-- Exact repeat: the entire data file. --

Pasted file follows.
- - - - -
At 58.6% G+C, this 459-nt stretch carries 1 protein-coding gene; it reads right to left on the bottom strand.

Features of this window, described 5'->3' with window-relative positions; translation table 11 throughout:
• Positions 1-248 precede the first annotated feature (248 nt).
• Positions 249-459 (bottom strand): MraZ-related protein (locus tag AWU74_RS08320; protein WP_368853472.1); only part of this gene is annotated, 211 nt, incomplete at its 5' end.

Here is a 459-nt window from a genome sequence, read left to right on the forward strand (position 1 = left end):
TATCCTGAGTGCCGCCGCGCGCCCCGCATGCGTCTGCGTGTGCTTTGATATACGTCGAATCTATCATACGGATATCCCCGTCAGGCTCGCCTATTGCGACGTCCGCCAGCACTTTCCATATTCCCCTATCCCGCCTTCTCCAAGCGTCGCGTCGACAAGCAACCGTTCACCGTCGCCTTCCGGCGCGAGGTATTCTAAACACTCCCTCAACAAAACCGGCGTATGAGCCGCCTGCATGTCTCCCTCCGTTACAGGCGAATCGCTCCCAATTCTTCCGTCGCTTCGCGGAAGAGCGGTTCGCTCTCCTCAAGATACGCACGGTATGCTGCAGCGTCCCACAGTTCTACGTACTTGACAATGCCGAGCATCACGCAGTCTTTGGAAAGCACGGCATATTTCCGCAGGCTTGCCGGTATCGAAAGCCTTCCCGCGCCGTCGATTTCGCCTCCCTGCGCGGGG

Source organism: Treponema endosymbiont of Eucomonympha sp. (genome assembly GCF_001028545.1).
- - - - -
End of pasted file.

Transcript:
At 58.6% G+C, this 459-nt stretch carries 1 protein-coding gene; it reads right to left on the bottom strand.

Features of this window, described 5'->3' with window-relative positions; translation table 11 throughout:
• Positions 1-248 precede the first annotated feature (248 nt).
• Positions 249-459 (bottom strand): MraZ-related protein (locus tag AWU74_RS08320; protein WP_368853472.1); only part of this gene is annotated, 211 nt, incomplete at its 5' end.

Here is a 459-nt window from a genome sequence, read left to right on the forward strand (position 1 = left end):
TATCCTGAGTGCCGCCGCGCGCCCCGCATGCGTCTGCGTGTGCTTTGATATACGTCGAATCTATCATACGGATATCCCCGTCAGGCTCGCCTATTGCGACGTCCGCCAGCACTTTCCATATTCCCCTATCCCGCCTTCTCCAAGCGTCGCGTCGACAAGCAACCGTTCACCGTCGCCTTCCGGCGCGAGGTATTCTAAACACTCCCTCAACAAAACCGGCGTATGAGCCGCCTGCATGTCTCCCTCCGTTACAGGCGAATCGCTCCCAATTCTTCCGTCGCTTCGCGGAAGAGCGGTTCGCTCTCCTCAAGATACGCACGGTATGCTGCAGCGTCCCACAGTTCTACGTACTTGACAATGCCGAGCATCACGCAGTCTTTGGAAAGCACGGCATATTTCCGCAGGCTTGCCGGTATCGAAAGCCTTCCCGCGCCGTCGATTTCGCCTCCCTGCGCGGGG

Source organism: Treponema endosymbiont of Eucomonympha sp. (genome assembly GCF_001028545.1).